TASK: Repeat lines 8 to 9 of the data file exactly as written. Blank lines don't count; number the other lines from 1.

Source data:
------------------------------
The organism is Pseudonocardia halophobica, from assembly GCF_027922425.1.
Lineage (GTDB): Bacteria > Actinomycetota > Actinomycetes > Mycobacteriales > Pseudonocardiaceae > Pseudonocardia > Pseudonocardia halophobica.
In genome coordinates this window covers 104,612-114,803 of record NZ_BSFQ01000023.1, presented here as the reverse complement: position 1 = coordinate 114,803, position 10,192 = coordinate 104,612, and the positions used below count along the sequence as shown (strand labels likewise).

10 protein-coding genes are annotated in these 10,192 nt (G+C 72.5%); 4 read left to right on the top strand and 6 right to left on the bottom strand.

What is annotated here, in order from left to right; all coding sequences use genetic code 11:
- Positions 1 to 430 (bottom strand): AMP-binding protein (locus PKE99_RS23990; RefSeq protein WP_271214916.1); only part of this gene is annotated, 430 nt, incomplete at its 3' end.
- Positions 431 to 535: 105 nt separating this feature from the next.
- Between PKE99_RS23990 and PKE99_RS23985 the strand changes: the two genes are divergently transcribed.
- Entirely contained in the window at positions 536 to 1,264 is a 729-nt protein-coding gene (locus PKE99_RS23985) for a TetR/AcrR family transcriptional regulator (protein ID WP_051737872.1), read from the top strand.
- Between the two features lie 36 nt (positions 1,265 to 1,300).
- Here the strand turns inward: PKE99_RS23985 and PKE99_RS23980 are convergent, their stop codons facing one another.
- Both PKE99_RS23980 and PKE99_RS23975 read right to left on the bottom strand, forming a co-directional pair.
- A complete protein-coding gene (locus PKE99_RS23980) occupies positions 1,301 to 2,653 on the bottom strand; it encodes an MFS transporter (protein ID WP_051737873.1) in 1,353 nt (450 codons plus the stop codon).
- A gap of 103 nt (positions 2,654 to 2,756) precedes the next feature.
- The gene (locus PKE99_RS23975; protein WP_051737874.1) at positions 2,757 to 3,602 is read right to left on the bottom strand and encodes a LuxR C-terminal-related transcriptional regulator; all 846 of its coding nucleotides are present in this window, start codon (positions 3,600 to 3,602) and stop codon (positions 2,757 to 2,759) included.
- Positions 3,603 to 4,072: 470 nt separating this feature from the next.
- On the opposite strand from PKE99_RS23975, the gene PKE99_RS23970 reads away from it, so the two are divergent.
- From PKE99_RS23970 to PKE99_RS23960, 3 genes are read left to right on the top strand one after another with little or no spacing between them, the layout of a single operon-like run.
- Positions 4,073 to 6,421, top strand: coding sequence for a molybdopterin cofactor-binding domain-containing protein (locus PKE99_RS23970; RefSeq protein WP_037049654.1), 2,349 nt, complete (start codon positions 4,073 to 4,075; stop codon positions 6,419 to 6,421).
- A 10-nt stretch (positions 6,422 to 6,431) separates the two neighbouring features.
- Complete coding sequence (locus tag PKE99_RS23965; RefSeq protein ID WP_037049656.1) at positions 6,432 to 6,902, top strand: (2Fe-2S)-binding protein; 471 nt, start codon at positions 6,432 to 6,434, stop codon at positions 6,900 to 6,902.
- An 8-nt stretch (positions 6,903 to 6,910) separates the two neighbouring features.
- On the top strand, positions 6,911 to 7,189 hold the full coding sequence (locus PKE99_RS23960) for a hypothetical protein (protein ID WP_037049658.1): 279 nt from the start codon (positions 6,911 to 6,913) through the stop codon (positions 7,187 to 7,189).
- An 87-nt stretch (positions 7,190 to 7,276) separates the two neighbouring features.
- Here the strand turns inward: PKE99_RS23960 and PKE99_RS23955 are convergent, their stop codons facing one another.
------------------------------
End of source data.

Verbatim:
- Between PKE99_RS23990 and PKE99_RS23985 the strand changes: the two genes are divergently transcribed.
- Entirely contained in the window at positions 536 to 1,264 is a 729-nt protein-coding gene (locus PKE99_RS23985) for a TetR/AcrR family transcriptional regulator (protein ID WP_051737872.1), read from the top strand.